The topic of our talk today is birth and death. These two happen at the same time; even a scientist can see this through the continuous birth and death of the cells of our body. Where there is death, there is birth. In our tradition, we speak of two kinds of truth: conventional truth and ultimate truth.

The Five Mindfulness Trainings represent the path of transformation and healing. A path of happiness. The Noble Path has eight elements. The first is Right View. It is the insight that transcends all discrimination. If you think war and peace as two deprecate entities, that is not right view. There is Interbeing. There are four pairs of opposites that can represent all kinds of opposites.

  • Birth and death
  • Being and nonbeing
  • Coming and going
  • Sameness and otherness

Right view transcends all these opposites. From there, you can practice Right Thinking, Right Speech, Right Action, Right livelihood, Right Diligence, Right Mindfulness, and Right Concentration.

We continue now with the exercises of mindful breathing where we left off in a prior dharma talk. With the ninth through twelfth exercise, we come to the realm of the mind. The last four (13-16) are about the objects of mind with impermanence, non-craving, nirvana, and letting go.

We resume the teaching on the four pairs of opposites fooled by the Three Doors of Liberation. Emptiness. Signlessness. Aimlessness.

Meditation on the Flame

July 19, 2013. 110-minute dharma talk given by Thich Nhat Hanh from New Hamlet of Plum Village during the 2013 Summer Opening. This is the eighth talk of the summer.

Editor’s Note: This talk coming slightly out of order as I catch up on the recordings. The sixth (July 16) and seventh (July 18) talk of summer will be posted soon. 

Teaching using the meditation on the flame. The flame is there but it is hidden. Maybe in the box? It is hidden by the conditions, and there are conditions that help the flame manifest. Where does the flame go? Her nature is no coming and no going. We know this with mindfulness, concentration, and insight. When conditions are no longer sufficient, the manifestation ceases to continue. The same is true for those we love. This is a very deep teaching.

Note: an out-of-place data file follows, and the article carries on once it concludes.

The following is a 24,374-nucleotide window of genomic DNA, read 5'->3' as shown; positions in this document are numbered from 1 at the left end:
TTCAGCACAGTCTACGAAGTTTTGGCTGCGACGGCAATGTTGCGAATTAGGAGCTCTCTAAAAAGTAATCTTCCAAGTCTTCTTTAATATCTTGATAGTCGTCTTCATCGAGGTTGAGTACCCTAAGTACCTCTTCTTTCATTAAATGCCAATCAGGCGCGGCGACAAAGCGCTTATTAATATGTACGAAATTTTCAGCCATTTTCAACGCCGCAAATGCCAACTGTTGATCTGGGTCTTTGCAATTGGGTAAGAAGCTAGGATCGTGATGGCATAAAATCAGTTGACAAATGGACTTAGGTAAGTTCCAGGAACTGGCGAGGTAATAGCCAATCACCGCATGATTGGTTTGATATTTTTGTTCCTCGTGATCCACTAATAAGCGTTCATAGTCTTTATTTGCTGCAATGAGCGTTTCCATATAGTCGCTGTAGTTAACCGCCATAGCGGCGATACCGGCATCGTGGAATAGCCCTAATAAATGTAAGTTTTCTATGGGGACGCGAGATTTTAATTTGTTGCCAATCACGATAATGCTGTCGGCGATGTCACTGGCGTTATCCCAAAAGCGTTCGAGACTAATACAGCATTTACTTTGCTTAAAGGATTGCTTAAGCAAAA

We continue the teaching on the Four Noble Truths. The first is dukkha, translated as ill-being/suffering. The second is the making of ill-being; how suffering is made. This is seeing the cause of our suffering. With the third, we have the cessation of ill-being. The path, or the way, leading to well-being is the the fourth. The Five Mindfulness Trainings contain this path and is called the Noble Eightfold Path that leads to healing and out of suffering.

  • Right View
  • Right Thinking
  • Right Speech
  • Right Action
  • Right Livelihood
  • Right Diligence
  • Right Mindfulness
  • Right Concentration

The Noble Truths in the context of mindful consumption and the fifth mindfulness training. Nothing can survive without food. In Buddhism, we speak of Four Kinds of Nutriments.

  1. Edible Food
  2. Sense impression
  3. Volition
  4. Consciousness

We’ve been taking mostly about the second and fourth noble truth so far. The talk continues here with looking more closely at Right View and the other elements if the path.